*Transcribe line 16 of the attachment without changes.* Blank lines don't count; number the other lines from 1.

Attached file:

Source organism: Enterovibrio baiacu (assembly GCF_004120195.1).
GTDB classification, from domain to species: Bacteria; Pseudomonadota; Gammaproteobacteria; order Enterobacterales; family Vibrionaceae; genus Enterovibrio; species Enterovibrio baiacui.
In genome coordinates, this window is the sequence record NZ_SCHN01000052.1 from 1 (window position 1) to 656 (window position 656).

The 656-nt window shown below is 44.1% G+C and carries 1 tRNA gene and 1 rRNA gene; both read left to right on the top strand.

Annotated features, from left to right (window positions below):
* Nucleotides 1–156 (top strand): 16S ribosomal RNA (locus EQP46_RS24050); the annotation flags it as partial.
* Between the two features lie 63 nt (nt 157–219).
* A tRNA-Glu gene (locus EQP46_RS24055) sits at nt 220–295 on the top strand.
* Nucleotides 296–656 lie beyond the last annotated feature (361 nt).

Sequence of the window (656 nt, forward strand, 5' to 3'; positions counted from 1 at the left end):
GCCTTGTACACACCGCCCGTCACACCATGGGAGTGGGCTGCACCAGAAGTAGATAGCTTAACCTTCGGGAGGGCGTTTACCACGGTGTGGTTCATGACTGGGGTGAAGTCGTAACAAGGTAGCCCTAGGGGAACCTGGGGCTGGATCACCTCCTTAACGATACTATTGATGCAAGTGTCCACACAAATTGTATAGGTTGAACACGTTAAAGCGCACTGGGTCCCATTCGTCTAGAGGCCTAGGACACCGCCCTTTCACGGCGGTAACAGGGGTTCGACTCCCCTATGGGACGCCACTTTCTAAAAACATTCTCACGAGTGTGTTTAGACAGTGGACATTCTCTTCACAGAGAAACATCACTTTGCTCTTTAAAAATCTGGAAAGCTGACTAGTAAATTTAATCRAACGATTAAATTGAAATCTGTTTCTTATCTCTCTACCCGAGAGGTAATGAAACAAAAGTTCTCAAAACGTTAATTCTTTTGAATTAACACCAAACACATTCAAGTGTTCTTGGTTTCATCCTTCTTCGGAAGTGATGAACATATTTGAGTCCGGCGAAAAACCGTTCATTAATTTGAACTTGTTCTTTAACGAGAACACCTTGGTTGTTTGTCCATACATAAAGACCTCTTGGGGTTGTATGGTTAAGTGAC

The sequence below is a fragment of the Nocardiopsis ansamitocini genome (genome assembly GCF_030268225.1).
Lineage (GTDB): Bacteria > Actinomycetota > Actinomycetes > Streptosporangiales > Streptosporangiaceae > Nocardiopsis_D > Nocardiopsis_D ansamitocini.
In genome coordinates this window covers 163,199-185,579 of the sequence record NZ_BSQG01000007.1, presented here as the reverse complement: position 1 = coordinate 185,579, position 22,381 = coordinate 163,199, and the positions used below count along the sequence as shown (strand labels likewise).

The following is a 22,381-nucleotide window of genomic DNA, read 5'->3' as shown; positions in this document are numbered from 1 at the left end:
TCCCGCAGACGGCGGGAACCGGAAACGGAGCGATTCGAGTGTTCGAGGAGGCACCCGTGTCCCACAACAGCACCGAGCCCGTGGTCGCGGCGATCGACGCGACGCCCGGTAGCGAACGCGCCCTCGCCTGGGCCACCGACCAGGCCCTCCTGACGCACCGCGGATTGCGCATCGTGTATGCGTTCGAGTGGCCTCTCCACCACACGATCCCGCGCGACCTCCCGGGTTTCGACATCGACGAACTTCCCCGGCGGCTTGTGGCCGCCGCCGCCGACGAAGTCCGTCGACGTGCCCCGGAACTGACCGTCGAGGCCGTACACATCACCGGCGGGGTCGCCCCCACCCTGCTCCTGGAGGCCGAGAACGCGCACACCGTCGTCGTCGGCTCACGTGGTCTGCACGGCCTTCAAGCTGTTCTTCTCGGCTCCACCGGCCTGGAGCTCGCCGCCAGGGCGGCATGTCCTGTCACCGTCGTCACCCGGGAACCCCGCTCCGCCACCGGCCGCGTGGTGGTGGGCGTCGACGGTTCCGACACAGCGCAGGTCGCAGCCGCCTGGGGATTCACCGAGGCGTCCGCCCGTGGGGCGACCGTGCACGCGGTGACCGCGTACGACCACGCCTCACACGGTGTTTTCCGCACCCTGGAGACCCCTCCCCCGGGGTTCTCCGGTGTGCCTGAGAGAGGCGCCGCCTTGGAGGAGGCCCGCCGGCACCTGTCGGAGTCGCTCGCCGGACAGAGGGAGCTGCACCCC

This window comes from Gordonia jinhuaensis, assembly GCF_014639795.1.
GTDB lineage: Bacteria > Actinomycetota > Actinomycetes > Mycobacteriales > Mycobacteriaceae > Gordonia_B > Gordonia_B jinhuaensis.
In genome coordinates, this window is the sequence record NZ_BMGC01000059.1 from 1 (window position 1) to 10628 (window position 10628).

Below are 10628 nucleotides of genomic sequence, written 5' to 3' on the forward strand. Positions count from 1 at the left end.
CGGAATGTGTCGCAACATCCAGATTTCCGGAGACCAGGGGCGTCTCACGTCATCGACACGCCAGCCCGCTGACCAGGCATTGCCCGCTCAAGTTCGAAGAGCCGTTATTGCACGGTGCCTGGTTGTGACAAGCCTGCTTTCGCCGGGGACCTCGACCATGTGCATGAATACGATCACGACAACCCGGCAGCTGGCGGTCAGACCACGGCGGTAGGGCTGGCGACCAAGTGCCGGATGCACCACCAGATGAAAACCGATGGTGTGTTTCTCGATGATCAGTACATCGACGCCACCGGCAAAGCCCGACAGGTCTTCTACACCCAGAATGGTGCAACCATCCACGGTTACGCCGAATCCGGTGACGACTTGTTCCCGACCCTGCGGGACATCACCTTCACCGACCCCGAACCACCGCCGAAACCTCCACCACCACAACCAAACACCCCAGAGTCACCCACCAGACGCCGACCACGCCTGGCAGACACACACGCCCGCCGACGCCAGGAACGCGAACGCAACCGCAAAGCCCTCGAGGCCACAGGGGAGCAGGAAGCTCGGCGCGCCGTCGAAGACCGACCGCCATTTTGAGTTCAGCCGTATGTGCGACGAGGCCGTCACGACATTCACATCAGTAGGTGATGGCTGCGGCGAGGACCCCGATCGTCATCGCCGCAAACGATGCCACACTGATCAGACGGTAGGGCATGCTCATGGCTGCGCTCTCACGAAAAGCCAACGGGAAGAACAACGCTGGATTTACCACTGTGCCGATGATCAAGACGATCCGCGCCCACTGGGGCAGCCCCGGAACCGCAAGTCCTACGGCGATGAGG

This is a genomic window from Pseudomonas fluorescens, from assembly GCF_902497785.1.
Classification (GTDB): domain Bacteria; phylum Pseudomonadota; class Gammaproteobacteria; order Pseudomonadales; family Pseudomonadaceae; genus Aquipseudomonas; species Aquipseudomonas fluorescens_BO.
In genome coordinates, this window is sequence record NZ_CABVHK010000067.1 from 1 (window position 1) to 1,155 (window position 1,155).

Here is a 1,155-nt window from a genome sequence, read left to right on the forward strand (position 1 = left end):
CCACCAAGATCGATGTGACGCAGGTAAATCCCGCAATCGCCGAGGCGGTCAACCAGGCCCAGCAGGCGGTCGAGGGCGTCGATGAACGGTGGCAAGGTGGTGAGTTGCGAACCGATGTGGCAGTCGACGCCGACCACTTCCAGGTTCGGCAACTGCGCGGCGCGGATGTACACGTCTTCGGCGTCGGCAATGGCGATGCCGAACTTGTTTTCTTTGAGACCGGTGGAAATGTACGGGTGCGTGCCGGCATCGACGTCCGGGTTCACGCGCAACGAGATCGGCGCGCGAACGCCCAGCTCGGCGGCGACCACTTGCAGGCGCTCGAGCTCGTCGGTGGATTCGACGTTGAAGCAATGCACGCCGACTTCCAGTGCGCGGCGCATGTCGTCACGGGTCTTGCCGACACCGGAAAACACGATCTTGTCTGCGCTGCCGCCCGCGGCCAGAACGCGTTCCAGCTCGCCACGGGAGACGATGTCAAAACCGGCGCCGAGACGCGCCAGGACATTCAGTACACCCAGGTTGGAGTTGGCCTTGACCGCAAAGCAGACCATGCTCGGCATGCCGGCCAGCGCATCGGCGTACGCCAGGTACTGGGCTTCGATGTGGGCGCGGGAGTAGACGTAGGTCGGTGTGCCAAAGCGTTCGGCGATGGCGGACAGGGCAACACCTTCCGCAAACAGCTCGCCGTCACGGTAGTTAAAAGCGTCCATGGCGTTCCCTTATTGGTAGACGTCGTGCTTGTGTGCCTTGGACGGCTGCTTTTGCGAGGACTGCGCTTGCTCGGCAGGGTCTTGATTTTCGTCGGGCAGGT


TCCCGCAGACGGCGGGAACCGGAAACGGAGCGATTCGAGTGTTCGAGGAGGCACCCGTGTCCCACAACAGCACCGAGCCCGTGGTCGCGGCGATCGACGCGACGCCCGGTAGCGAACGCGCCCTCGCCTGGGCCACCGACCAGGCCCTCCTGACGCACCGCGGATTGCGCATCGTGTATGCGTTCGAGTGGCCTCTCCACCACACGATCCCGCGCGACCTCCCGGGTTTCGACATCGACGAACTTCCCCGGCGGCTTGTGGCCGCCGCCGCCGACGAAGTCCGTCGACGTGCCCCGGAACTGACCGTCGAGGCCGTACACATCACCGGCGGGGTCGCCCCCACCCTGCTCCTGGAGGCCGAGAACGCGCACACCGTCGTCGTCGGCTCACGTGGTCTGCACGGCCTTCAAGCTGTTCTTCTCGGCTCCACCGGCCTGGAGCTCGCCGCCAGGGCGGCATGTCCTGTCACCGTCGTCACCCGGGAACCCCGCTCCGCCACCGGCCGCGTGGTGGTGGGCGTCGACGGTTCCGACACAGCGCAGGTCGCAGCCGCCTGGGGATTCACCGAGGCGTCCGCCCGTGGGGCGACCGTGCACGCGGTGACCGCGTACGACCACGCCTCACACGGTGTTTTCCGCACCCTGGAGACCCCTCCCCCGGGGTTCTCCGGTGTGCCTGAGAGAGGCGCCGCCTTGGAGGAGGCCCGCCGGCACCTGTCGGAGTCGCTCGCCGGACAGAGGGAGCTGCACCCC